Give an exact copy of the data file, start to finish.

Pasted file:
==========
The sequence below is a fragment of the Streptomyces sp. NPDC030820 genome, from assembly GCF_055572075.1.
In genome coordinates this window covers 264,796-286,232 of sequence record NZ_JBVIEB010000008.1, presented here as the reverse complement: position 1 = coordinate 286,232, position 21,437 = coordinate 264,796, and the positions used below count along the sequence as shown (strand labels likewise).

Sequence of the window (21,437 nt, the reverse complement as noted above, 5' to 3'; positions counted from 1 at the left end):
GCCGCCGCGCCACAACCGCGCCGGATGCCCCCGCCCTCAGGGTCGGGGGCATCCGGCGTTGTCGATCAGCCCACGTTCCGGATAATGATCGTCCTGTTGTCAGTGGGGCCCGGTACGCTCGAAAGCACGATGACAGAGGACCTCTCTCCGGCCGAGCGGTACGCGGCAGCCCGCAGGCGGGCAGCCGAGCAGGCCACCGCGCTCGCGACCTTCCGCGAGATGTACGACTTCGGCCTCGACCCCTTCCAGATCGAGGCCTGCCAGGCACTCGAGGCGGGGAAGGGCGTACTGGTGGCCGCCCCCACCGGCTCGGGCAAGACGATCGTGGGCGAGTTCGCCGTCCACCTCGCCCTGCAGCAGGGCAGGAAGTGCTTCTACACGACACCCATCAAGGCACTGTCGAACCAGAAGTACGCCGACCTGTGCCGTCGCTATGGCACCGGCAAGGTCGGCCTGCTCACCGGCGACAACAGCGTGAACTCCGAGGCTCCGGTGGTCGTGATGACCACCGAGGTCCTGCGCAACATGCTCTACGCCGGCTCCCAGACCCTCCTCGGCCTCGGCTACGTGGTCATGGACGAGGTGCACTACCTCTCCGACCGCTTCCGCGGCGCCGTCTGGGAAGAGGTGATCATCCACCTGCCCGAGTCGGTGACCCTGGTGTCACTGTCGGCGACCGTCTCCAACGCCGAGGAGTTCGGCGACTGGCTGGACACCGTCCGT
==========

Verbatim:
The sequence below is a fragment of the Streptomyces sp. NPDC030820 genome, from assembly GCF_055572075.1.
In genome coordinates this window covers 264,796-286,232 of sequence record NZ_JBVIEB010000008.1, presented here as the reverse complement: position 1 = coordinate 286,232, position 21,437 = coordinate 264,796, and the positions used below count along the sequence as shown (strand labels likewise).

Sequence of the window (21,437 nt, the reverse complement as noted above, 5' to 3'; positions counted from 1 at the left end):
GCCGCCGCGCCACAACCGCGCCGGATGCCCCCGCCCTCAGGGTCGGGGGCATCCGGCGTTGTCGATCAGCCCACGTTCCGGATAATGATCGTCCTGTTGTCAGTGGGGCCCGGTACGCTCGAAAGCACGATGACAGAGGACCTCTCTCCGGCCGAGCGGTACGCGGCAGCCCGCAGGCGGGCAGCCGAGCAGGCCACCGCGCTCGCGACCTTCCGCGAGATGTACGACTTCGGCCTCGACCCCTTCCAGATCGAGGCCTGCCAGGCACTCGAGGCGGGGAAGGGCGTACTGGTGGCCGCCCCCACCGGCTCGGGCAAGACGATCGTGGGCGAGTTCGCCGTCCACCTCGCCCTGCAGCAGGGCAGGAAGTGCTTCTACACGACACCCATCAAGGCACTGTCGAACCAGAAGTACGCCGACCTGTGCCGTCGCTATGGCACCGGCAAGGTCGGCCTGCTCACCGGCGACAACAGCGTGAACTCCGAGGCTCCGGTGGTCGTGATGACCACCGAGGTCCTGCGCAACATGCTCTACGCCGGCTCCCAGACCCTCCTCGGCCTCGGCTACGTGGTCATGGACGAGGTGCACTACCTCTCCGACCGCTTCCGCGGCGCCGTCTGGGAAGAGGTGATCATCCACCTGCCCGAGTCGGTGACCCTGGTGTCACTGTCGGCGACCGTCTCCAACGCCGAGGAGTTCGGCGACTGGCTGGACACCGTCCGT